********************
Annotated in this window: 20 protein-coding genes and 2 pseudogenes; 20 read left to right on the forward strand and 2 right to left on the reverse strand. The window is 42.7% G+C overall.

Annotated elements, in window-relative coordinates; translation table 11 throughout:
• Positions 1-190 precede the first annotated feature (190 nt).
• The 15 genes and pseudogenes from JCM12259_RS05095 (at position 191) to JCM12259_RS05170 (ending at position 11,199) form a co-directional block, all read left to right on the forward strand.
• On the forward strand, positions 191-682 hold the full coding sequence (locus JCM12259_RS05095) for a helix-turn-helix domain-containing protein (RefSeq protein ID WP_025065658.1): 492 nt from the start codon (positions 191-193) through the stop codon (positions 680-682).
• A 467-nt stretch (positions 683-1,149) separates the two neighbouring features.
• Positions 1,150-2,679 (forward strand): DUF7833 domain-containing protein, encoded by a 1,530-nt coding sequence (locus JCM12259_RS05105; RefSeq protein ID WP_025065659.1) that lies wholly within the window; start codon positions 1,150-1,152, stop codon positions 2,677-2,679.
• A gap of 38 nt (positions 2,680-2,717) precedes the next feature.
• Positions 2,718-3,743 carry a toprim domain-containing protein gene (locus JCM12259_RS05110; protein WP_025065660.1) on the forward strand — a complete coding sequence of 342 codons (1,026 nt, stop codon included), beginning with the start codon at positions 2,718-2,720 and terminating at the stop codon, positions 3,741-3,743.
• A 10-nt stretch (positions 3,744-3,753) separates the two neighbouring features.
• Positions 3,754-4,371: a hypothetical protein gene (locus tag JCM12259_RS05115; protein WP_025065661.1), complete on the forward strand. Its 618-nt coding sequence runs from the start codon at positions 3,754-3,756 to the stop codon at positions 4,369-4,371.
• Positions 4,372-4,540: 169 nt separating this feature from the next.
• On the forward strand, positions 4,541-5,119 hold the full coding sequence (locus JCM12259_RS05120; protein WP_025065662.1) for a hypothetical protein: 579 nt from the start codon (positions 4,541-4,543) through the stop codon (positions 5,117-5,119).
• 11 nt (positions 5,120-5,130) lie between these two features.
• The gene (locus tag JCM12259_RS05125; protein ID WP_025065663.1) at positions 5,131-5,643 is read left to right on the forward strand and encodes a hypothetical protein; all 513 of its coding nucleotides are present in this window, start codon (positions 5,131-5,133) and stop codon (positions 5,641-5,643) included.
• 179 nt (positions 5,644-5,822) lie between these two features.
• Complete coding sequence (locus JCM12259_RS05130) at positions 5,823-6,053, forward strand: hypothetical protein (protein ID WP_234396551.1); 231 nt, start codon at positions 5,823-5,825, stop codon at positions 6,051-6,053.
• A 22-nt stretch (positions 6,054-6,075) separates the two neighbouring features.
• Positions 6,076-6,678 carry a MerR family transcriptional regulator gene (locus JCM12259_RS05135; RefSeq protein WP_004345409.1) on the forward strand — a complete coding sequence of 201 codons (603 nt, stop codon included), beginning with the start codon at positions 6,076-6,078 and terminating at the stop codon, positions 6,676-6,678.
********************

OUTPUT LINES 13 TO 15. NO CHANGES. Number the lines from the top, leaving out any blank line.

• On the forward strand, positions 4,541-5,119 hold the full coding sequence (locus JCM12259_RS05120; protein WP_025065662.1) for a hypothetical protein: 579 nt from the start codon (positions 4,541-4,543) through the stop codon (positions 5,117-5,119).
• 11 nt (positions 5,120-5,130) lie between these two features.
• The gene (locus tag JCM12259_RS05125; protein ID WP_025065663.1) at positions 5,131-5,643 is read left to right on the forward strand and encodes a hypothetical protein; all 513 of its coding nucleotides are present in this window, start codon (positions 5,131-5,133) and stop codon (positions 5,641-5,643) included.